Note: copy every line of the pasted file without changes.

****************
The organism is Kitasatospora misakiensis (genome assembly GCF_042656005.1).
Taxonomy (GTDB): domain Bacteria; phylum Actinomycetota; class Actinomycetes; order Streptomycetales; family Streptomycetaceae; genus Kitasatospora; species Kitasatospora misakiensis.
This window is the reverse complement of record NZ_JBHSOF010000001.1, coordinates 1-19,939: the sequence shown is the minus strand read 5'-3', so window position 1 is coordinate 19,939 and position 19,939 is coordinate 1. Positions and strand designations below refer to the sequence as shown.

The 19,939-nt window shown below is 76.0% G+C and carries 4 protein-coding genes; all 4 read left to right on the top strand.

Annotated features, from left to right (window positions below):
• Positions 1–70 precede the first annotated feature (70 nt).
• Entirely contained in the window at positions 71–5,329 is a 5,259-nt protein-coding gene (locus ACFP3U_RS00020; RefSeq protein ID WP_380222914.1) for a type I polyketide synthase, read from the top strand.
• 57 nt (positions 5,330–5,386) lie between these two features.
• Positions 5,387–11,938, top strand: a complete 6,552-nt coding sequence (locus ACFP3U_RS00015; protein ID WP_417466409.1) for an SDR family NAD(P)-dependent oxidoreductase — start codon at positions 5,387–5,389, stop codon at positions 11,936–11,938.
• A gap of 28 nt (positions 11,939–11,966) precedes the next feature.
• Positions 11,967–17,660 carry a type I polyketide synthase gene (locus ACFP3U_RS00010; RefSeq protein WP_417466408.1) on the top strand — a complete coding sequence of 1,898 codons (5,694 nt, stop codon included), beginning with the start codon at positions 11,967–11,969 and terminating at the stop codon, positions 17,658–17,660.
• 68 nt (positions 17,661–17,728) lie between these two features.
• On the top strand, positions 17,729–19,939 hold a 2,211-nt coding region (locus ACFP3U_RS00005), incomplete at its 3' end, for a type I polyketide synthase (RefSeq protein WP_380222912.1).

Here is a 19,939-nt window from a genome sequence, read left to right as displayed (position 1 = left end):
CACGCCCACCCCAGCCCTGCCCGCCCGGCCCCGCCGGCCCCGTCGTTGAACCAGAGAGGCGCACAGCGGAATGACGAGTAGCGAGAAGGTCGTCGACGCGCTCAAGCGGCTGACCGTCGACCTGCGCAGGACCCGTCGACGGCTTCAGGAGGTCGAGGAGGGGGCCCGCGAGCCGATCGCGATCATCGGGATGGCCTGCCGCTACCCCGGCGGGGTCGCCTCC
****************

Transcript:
The organism is Kitasatospora misakiensis (genome assembly GCF_042656005.1).
Taxonomy (GTDB): domain Bacteria; phylum Actinomycetota; class Actinomycetes; order Streptomycetales; family Streptomycetaceae; genus Kitasatospora; species Kitasatospora misakiensis.
This window is the reverse complement of record NZ_JBHSOF010000001.1, coordinates 1-19,939: the sequence shown is the minus strand read 5'-3', so window position 1 is coordinate 19,939 and position 19,939 is coordinate 1. Positions and strand designations below refer to the sequence as shown.

The 19,939-nt window shown below is 76.0% G+C and carries 4 protein-coding genes; all 4 read left to right on the top strand.

Annotated features, from left to right (window positions below):
• Positions 1–70 precede the first annotated feature (70 nt).
• Entirely contained in the window at positions 71–5,329 is a 5,259-nt protein-coding gene (locus ACFP3U_RS00020; RefSeq protein ID WP_380222914.1) for a type I polyketide synthase, read from the top strand.
• 57 nt (positions 5,330–5,386) lie between these two features.
• Positions 5,387–11,938, top strand: a complete 6,552-nt coding sequence (locus ACFP3U_RS00015; protein ID WP_417466409.1) for an SDR family NAD(P)-dependent oxidoreductase — start codon at positions 5,387–5,389, stop codon at positions 11,936–11,938.
• A gap of 28 nt (positions 11,939–11,966) precedes the next feature.
• Positions 11,967–17,660 carry a type I polyketide synthase gene (locus ACFP3U_RS00010; RefSeq protein WP_417466408.1) on the top strand — a complete coding sequence of 1,898 codons (5,694 nt, stop codon included), beginning with the start codon at positions 11,967–11,969 and terminating at the stop codon, positions 17,658–17,660.
• 68 nt (positions 17,661–17,728) lie between these two features.
• On the top strand, positions 17,729–19,939 hold a 2,211-nt coding region (locus ACFP3U_RS00005), incomplete at its 3' end, for a type I polyketide synthase (RefSeq protein WP_380222912.1).

Here is a 19,939-nt window from a genome sequence, read left to right as displayed (position 1 = left end):
CACGCCCACCCCAGCCCTGCCCGCCCGGCCCCGCCGGCCCCGTCGTTGAACCAGAGAGGCGCACAGCGGAATGACGAGTAGCGAGAAGGTCGTCGACGCGCTCAAGCGGCTGACCGTCGACCTGCGCAGGACCCGTCGACGGCTTCAGGAGGTCGAGGAGGGGGCCCGCGAGCCGATCGCGATCATCGGGATGGCCTGCCGCTACCCCGGCGGGGTCGCCTCC